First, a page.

Child's Nervous System

, Volume 34, Issue 1, pp 95–99 | Cite as

Congenital Zika virus infection: a neuropathological review

  • L. Chimelli
  • E. Avvad-Portari
Focus Session



A relationship between Zika virus (ZikV) infection in pregnancy and the occurrence of microcephaly was established during the Zika outbreak in Brazil (2015–2016). Neuropathological findings in congenital Zika syndrome helped to understand its pathogenetic mechanisms.


The most relevant postmortem findings in the central nervous system (CNS) of fetuses and neonates infected with ZikV early in gestation are microcephaly with ex-vacuo ventriculomegaly and large head circumference associated with obstructive hydrocephalus due to severe midbrain and aqueduct distortion. Babies with severe brain lesions are born with arthrogryposis. Histologically, there is extensive destruction of the hemispheric parenchyma, calcifications, various disturbances of neuronal migration, reactive gliosis, microglial hyperplasia and occasional perivascular cuffs of lymphocytes, also in the meninges. Hypoplastic lesions secondary to the lack of descending nerve fibers include small basis pontis, pyramids and spinal corticospinal tracts. Cerebellar hypoplasia is also common. Severe nerve motor nerve cell loss is observed in the anterior horn of the spinal cord.


A spectrum of neuropathological changes, from severe microcephaly to obstructive hydrocephalus was observed. The severity of the lesions is directly related to the gestational age, the most severe occurring when the mother is infected in the first trimester. Infection of progenitor cells at the germinal matrix was demonstrated. The lack of spinal motor neurons is responsible for fetal acynesia and consequent arthrogryposis.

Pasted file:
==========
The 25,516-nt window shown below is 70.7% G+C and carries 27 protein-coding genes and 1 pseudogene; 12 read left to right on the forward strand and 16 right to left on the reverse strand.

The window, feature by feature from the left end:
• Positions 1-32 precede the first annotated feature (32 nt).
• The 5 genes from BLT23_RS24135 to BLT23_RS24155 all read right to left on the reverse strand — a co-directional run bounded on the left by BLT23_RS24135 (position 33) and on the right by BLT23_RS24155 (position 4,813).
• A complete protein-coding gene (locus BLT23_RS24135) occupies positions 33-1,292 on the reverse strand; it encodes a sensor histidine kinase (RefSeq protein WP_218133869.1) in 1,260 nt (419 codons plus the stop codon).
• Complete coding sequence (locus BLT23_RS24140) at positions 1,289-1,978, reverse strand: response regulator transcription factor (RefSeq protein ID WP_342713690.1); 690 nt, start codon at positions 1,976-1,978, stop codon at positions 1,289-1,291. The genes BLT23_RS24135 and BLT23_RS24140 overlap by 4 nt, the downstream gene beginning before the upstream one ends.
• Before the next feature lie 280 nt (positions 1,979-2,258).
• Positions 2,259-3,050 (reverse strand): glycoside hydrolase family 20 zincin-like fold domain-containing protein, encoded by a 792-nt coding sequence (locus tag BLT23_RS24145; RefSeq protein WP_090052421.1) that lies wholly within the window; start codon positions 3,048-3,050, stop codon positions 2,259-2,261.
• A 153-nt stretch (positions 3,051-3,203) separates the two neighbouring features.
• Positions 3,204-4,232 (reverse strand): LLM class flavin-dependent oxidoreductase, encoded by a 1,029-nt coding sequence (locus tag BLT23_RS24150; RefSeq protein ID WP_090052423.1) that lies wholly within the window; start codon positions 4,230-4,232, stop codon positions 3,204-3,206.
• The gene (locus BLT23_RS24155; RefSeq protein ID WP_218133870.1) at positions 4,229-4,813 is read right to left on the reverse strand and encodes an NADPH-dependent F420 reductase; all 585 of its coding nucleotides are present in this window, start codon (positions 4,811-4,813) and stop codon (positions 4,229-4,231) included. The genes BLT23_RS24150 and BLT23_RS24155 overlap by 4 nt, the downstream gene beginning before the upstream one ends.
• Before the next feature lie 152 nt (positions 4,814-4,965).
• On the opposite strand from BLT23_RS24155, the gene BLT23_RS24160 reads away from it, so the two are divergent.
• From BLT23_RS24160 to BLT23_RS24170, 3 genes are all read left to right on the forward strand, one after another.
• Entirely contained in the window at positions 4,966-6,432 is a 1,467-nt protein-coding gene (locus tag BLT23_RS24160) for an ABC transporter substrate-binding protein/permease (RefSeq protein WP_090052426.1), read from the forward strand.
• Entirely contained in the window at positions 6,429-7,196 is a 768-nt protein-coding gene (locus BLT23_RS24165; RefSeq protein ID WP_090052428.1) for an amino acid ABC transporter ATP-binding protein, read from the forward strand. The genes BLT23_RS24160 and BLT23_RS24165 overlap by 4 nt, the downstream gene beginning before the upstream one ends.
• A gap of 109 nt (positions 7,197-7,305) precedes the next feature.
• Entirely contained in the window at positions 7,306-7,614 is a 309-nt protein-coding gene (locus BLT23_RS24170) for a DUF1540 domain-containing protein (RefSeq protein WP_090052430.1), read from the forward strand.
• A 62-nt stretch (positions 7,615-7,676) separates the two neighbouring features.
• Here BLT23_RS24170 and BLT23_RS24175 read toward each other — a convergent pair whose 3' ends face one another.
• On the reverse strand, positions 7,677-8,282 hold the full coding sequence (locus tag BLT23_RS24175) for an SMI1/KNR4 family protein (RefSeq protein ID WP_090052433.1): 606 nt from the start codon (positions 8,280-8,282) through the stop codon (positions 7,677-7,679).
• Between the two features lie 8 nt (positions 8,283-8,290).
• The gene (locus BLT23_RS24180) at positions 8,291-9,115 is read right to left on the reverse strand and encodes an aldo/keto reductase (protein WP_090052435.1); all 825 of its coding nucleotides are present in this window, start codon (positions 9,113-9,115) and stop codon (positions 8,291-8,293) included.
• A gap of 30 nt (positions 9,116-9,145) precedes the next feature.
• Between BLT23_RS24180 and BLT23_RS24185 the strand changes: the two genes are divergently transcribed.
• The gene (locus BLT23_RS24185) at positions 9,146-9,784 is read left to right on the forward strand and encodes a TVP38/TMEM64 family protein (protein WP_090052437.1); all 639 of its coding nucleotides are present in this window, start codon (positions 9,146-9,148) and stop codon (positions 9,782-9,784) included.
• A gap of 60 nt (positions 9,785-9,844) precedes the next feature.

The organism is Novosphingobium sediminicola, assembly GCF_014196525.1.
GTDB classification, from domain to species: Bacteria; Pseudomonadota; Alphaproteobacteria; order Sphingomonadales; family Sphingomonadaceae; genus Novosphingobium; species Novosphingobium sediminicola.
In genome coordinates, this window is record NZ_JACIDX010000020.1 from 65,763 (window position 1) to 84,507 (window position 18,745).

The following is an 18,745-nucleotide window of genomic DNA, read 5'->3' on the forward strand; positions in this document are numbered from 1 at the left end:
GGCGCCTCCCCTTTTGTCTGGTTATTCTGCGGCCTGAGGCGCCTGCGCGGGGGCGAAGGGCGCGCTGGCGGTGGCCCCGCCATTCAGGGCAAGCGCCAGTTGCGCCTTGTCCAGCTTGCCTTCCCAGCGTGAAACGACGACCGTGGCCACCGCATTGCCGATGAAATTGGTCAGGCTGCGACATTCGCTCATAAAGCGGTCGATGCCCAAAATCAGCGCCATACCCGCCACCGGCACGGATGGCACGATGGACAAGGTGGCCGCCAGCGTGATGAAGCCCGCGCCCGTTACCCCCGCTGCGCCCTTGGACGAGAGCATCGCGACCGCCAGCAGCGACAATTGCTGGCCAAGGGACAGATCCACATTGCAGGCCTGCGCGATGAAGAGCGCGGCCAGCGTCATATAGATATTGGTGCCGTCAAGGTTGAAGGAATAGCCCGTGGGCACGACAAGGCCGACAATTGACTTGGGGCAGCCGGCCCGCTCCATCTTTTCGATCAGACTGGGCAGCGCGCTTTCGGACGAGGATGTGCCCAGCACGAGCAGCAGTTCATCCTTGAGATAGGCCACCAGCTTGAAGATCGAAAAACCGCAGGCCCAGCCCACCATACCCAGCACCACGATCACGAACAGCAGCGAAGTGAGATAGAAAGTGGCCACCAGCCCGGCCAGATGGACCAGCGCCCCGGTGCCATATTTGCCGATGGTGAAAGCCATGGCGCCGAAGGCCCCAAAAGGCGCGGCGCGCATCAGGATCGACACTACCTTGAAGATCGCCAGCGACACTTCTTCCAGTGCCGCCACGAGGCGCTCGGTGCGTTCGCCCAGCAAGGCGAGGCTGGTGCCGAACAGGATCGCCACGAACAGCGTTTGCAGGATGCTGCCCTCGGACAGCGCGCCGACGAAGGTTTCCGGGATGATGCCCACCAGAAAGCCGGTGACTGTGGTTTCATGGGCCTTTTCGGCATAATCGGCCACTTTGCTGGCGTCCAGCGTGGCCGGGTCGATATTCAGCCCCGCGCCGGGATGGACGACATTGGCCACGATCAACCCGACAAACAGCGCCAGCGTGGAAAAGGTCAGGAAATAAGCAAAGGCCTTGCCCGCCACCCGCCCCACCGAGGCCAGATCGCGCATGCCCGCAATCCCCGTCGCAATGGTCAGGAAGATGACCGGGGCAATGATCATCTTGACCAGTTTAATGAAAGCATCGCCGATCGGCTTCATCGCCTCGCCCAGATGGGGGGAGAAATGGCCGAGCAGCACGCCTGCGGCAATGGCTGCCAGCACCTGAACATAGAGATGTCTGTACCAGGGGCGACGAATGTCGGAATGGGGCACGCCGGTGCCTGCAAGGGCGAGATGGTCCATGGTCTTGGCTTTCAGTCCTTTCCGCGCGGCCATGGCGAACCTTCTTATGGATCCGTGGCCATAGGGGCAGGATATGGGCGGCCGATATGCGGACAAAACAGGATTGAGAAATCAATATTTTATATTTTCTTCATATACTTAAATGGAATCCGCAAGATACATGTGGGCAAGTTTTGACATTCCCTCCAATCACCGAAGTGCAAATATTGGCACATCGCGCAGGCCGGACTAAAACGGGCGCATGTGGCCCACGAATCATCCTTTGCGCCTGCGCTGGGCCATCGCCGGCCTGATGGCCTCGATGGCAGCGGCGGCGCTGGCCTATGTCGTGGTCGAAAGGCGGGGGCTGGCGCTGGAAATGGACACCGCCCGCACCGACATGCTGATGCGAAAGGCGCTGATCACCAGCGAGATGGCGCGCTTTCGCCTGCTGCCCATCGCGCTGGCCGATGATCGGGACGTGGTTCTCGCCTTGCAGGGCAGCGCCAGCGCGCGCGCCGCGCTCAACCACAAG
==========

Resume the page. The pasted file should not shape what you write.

Congenital Zika virus infection Neuropathology Microcephaly Ventriculomegaly Calcifications Migration disturbances 


Compliance with ethical standards

Conflict of interest

I would also like to inform that neither Dr. Avvad Portari nor myself have any conflict of interest concerning the publication of this manuscript.


  1. 1.
    Oliveira Melo AS, Malinger G, Ximenes R, Szejnfeld PO, Alves Sampaio S, Bispo De Filippis AM (2016) Zika virus intrauterine infection causes fetal brain abnormality and microcephaly: tip of the iceberg? Ultrasound Obstet Gynecol 47:6–7. CrossRefPubMedGoogle Scholar
  2. 2.
    Soares de Oliveira-Szejnfeld P, Levine D, Melo ASO et al (2016) Congenital brain abnormalities and Zika virus: what the radiologist can expect to see? Radiology 281:203–218. CrossRefPubMedGoogle Scholar
  3. 3.
    Lucia de Noronha L, Zanluca C, Azevedo MLV et al (2016) Zika virus damages the human placental barrier and presents marked fetal neurotropism. Mem Inst Oswaldo Cruz 111:287–293. CrossRefPubMedPubMedCentralGoogle Scholar
  4. 4.
    Acosta-Reyes J, Navarro E, Herrera MJ et al (2017) Severe neurologic disorders in 2 fetuses with Zika virus infection, Colombia. Emerg Infect Dis 23:982–984. CrossRefPubMedPubMedCentralGoogle Scholar
  5. 5.
    Sousa AQ, Cavalcante DIM, Franco LM et al (2017) Postmortem findings for 7 neonates with congenital Zika vírus infection. Emerg Infect Dis 23:1164–1167. CrossRefPubMedPubMedCentralGoogle Scholar
  6. 6.
    Driggers RW, Ho C-Y, Korhonen EM et al (2016) Zika virus infection with prolonged maternal viremia and fetal brain abnormalities. N Engl J Med 374:2142–2151. CrossRefPubMedGoogle Scholar
  7. 7.
    Martines RB, Bhatnagar J, de Oliveira Ramos AM et al (2016) Pathology of congenital Zika syndrome in Brazil: a case series. Lancet 388:898–904. CrossRefPubMedGoogle Scholar
  8. 8.
    Mlakar J, Korva M, Tul N et al (2016) Zika virus associated with microcephaly. N Engl J Med 374:951–958. CrossRefPubMedGoogle Scholar
  9. 9.
    Chimelli L, Melo ASO, Avvad-Portari E et al (2017) The spectrum of neuropathological changes associated with congenital Zika virus infection. Acta Neuropathol 133:983–999. CrossRefPubMedGoogle Scholar

Copyright information

© Springer-Verlag GmbH Germany 2017

Authors and Affiliations

  1. 1.Laboratory of NeuropathologyState Institute of Brain Paulo Niemeyer and Federal University of Rio de Janeiro (UFRJ)Rio de JaneiroBrazil
  2. 2.Fernandes Figueira Institute-Oswaldo Cruz Foundation (Fiocruz) and State University of Rio de Janeiro (UERJ)Rio de JaneiroBrazil

Personalised recommendations